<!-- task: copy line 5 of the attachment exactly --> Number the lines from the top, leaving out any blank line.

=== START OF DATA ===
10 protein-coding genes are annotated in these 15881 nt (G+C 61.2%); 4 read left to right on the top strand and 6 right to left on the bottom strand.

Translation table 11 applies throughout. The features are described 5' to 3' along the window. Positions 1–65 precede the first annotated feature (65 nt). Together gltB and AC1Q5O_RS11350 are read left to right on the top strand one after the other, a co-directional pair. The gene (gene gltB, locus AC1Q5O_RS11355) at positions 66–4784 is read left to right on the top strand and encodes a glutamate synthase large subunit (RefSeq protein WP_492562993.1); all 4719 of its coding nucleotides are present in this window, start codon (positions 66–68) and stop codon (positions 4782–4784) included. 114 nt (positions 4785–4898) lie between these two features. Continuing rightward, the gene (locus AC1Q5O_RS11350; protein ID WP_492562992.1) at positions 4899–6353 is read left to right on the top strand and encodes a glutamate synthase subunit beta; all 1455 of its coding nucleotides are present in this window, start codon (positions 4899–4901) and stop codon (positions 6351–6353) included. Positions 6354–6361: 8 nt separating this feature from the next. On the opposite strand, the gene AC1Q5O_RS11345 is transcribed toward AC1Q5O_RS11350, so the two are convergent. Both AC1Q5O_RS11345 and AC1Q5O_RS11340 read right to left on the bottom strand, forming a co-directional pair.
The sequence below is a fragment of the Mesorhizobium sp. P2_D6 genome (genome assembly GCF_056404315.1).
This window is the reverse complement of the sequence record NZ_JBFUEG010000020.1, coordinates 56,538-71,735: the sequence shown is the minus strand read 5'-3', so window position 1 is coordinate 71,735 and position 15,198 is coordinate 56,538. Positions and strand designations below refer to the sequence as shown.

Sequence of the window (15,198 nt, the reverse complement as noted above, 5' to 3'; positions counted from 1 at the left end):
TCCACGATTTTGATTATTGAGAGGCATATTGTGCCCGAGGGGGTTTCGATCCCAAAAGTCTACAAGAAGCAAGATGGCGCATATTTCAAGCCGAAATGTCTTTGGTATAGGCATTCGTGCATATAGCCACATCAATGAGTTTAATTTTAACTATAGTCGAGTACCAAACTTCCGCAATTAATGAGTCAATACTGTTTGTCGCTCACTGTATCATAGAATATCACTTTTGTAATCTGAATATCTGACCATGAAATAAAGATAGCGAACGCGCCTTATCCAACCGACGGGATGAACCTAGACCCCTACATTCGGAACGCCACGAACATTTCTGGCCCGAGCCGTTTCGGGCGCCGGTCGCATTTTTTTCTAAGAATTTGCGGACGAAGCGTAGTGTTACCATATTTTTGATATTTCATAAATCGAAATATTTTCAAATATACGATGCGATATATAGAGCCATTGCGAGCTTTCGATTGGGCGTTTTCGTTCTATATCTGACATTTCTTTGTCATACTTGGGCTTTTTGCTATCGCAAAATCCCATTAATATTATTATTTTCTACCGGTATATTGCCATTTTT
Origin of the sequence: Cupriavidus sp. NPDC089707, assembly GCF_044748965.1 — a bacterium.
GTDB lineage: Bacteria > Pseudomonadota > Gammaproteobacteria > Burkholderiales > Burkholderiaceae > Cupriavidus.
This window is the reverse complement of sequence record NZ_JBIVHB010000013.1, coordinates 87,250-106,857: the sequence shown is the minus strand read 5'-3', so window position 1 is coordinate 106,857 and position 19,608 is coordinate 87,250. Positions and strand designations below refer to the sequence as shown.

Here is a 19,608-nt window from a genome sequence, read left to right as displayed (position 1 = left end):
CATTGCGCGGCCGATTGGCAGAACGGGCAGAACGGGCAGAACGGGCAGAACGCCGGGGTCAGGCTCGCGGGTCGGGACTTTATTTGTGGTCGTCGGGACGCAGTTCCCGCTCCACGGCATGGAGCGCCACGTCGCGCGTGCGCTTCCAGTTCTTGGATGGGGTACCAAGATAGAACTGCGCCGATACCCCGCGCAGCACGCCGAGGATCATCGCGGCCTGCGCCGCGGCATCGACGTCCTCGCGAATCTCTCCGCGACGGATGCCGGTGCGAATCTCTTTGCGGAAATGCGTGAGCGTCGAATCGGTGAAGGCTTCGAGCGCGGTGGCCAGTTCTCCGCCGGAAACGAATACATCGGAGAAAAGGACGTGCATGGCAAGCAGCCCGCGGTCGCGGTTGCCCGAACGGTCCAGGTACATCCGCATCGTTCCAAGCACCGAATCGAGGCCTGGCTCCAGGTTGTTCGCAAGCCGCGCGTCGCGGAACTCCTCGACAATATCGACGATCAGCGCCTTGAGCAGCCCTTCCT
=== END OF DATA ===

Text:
Sequence of the window (15,198 nt, the reverse complement as noted above, 5' to 3'; positions counted from 1 at the left end):